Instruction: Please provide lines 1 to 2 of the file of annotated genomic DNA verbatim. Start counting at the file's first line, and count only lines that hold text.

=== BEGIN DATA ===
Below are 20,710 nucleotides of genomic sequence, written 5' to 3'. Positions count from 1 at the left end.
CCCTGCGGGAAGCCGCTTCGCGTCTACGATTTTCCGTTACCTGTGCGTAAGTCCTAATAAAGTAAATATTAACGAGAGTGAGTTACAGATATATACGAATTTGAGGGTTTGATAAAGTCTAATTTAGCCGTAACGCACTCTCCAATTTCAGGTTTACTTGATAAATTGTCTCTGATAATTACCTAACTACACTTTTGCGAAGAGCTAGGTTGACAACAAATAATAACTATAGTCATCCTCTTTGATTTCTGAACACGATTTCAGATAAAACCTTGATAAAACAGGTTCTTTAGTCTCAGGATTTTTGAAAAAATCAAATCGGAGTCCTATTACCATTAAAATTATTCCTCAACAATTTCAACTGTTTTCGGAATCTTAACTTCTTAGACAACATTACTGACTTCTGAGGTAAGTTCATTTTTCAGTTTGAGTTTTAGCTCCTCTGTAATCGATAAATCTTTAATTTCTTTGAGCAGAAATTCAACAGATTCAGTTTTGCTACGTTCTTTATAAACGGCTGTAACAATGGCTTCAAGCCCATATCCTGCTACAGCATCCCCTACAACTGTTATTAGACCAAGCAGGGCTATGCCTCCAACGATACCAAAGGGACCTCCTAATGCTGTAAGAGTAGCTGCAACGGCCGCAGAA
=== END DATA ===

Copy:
Below are 20,710 nucleotides of genomic sequence, written 5' to 3'. Positions count from 1 at the left end.
CCCTGCGGGAAGCCGCTTCGCGTCTACGATTTTCCGTTACCTGTGCGTAAGTCCTAATAAAGTAAATATTAACGAGAGTGAGTTACAGATATATACGAATTTGAGGGTTTGATAAAGTCTAATTTAGCCGTAACGCACTCTCCAATTTCAGGTTTACTTGATAAATTGTCTCTGATAATTACCTAACTACACTTTTGCGAAGAGCTAGGTTGACAACAAATAATAACTATAGTCATCCTCTTTGATTTCTGAACACGATTTCAGATAAAACCTTGATAAAACAGGTTCTTTAGTCTCAGGATTTTTGAAAAAATCAAATCGGAGTCCTATTACCATTAAAATTATTCCTCAACAATTTCAACTGTTTTCGGAATCTTAACTTCTTAGACAACATTACTGACTTCTGAGGTAAGTTCATTTTTCAGTTTGAGTTTTAGCTCCTCTGTAATCGATAAATCTTTAATTTCTTTGAGCAGAAATTCAACAGATTCAGTTTTGCTACGTTCTTTATAAACGGCTGTAACAATGGCTTCAAGCCCATATCCTGCTACAGCATCCCCTACAACTGTTATTAGACCAAGCAGGGCTATGCCTCCAACGATACCAAAGGGACCTCCTAATGCTGTAAGAGTAGCTGCAACGGCCGCAGAA